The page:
The physical surroundings play a big role in setting the tone and mood of the game as it is played, whether it's the lighthearted cheerfulness of Mario or the gritty realities of the Godfather series (see Figure 4.10). The sound, and especially the music, will contribute greatly to this. Think hard about the kind of music you want, and consider what genres will be appropriate. Stanley Kubrick listened to hundreds of records to select the music for 2001: A Space Odyssey, and he astonished the world with his choice of "The Blue Danube" for the shuttle docking sequence. You have a similar opportunity when you design your game.
Every designer must decide how much detail the game world needs—that is to say, how richly textured the world will be and how accurately modeled its characteristics will be. To some extent, your answer will be determined by the level of realism that you want, but technical limitations and time constraints will necessarily restrict your ambitions. No football game goes to the extent of modeling each fan in the stadium, and few flight simulators model all the physical characteristics of their aircraft. Detail helps to support the fantasy, but it always costs, in development time and in memory or disk space on the player's machine. In an adventure game, it should, in principle, be possible to pick up everything in the world; in practice, this just isn't practical. As a consequence, the player knows that if he can pick up an object, it must be important for some reason; if he can't pick it up, it isn't important. Similarly, in god games, it's common for all the people to look alike; they're often male adults. Bullfrog Productions once designed a god game with both male and female adults, but there wasn't enough time for the artists to model children as well. People simply were born into the world full grown. Lionhead's Black & White, on the other hand, managed to include men, women, and children.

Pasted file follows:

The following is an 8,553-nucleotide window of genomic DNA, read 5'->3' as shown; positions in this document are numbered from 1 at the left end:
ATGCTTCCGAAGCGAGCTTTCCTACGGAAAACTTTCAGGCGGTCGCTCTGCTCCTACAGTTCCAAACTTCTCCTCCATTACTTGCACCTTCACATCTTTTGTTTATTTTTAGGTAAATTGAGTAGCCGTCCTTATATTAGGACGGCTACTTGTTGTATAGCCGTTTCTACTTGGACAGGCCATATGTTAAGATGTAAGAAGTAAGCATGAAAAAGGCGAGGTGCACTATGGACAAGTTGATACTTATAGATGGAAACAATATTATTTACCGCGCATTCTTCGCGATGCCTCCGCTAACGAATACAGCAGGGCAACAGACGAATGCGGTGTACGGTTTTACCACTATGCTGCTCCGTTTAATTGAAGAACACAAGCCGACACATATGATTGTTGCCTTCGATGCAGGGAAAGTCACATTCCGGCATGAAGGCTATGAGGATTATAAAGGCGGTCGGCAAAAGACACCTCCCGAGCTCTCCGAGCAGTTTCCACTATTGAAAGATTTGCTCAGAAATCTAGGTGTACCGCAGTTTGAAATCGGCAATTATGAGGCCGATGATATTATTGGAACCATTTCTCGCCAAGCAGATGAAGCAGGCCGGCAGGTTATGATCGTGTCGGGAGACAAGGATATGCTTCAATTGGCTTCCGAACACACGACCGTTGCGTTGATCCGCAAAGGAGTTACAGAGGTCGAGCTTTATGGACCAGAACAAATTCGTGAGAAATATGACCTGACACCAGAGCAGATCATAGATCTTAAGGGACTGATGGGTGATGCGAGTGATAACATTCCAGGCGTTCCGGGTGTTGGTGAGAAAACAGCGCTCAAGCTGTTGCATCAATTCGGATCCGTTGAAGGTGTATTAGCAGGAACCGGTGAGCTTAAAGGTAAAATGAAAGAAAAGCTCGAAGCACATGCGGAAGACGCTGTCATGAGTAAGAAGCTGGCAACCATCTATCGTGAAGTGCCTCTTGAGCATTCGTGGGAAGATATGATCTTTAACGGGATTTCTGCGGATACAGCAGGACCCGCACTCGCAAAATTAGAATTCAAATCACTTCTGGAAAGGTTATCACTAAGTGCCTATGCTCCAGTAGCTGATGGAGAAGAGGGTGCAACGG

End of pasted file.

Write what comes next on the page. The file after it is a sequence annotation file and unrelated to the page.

The camera model you choose, and the way that the player moves through the world, may influence your decisions about the level of detail. For example, in a small stadium such as the Wimbledon tennis courts, the athletes may be conscious of specific people in the crowd, so it makes sense to model them in some detail. In motorsports, however, the spectators will flash past in a blur, and there's no point in putting much effort into their appearance.
Here's a good rule of thumb for determining the level of detail your game will contain: Include as much detail as you can to help the game's immersiveness, up to the point at which it begins to harm the gameplay. If the player must struggle to look after everything you've given him, the game probably has too much detail. (This is one of the reasons war games tend to have hundreds rather than hundreds of thousands of units. The player in a war game can't delegate tasks to intelligent subordinates, so the numbers have to be kept down to a size that he can reasonably manage.) A spectacularly detailed game that's no fun to play doesn't sell many copies.
In describing how your world is going to look, you are defining a visual style for your game that will influence a great many other things as well: the character design, the user interface, perhaps the manual, and even the design of the box and the advertising. You actually have two tasks to take on here: defining the style of things in your world (that is, its intrinsic style), and also defining the style of the artwork that will depict your world. They aren't the same. For example, you can describe a world whose architectural style is inspired by Buddhist temples but draw it to look like a film noir movie. Or you could have medieval towns with half-timbered houses but depict them in a slightly fuzzy, Impressionistic style. You must choose both your content and the way in which you will present that content.
Both decisions will significantly influence the player's experience of the game, jointly creating a distinct atmosphere. In general, the style of depiction tends to superimpose its mood on the style of the object depicted. For example, a Greek temple might be architecturally elegant, but if its style of drawing suggests a Looney Tunes cartoon, players will expect something wacky and outrageous to take place there. The drawing style imposes its own atmosphere over the temple, no matter how majestic it is. For one example, take a look at Naruto: Ultimate Ninja Storm (see Figure 4.11). All the locations in Naruto are rendered in a flat-shaded style reminiscent of the comic book that inspired the game.
Unless you're the lead artist for your game as well as its designer, you probably shouldn't—or won't be allowed to—define the style by yourself. Your art team will have ideas of its own, and you should listen to those suggestions. The marketing department might insist on having a say as well. It's important, however, that you try to keep the style harmonious and consistent throughout your game. Too many games have been published in which different sections had wildly differing art styles because no one held and enforced a single overall vision.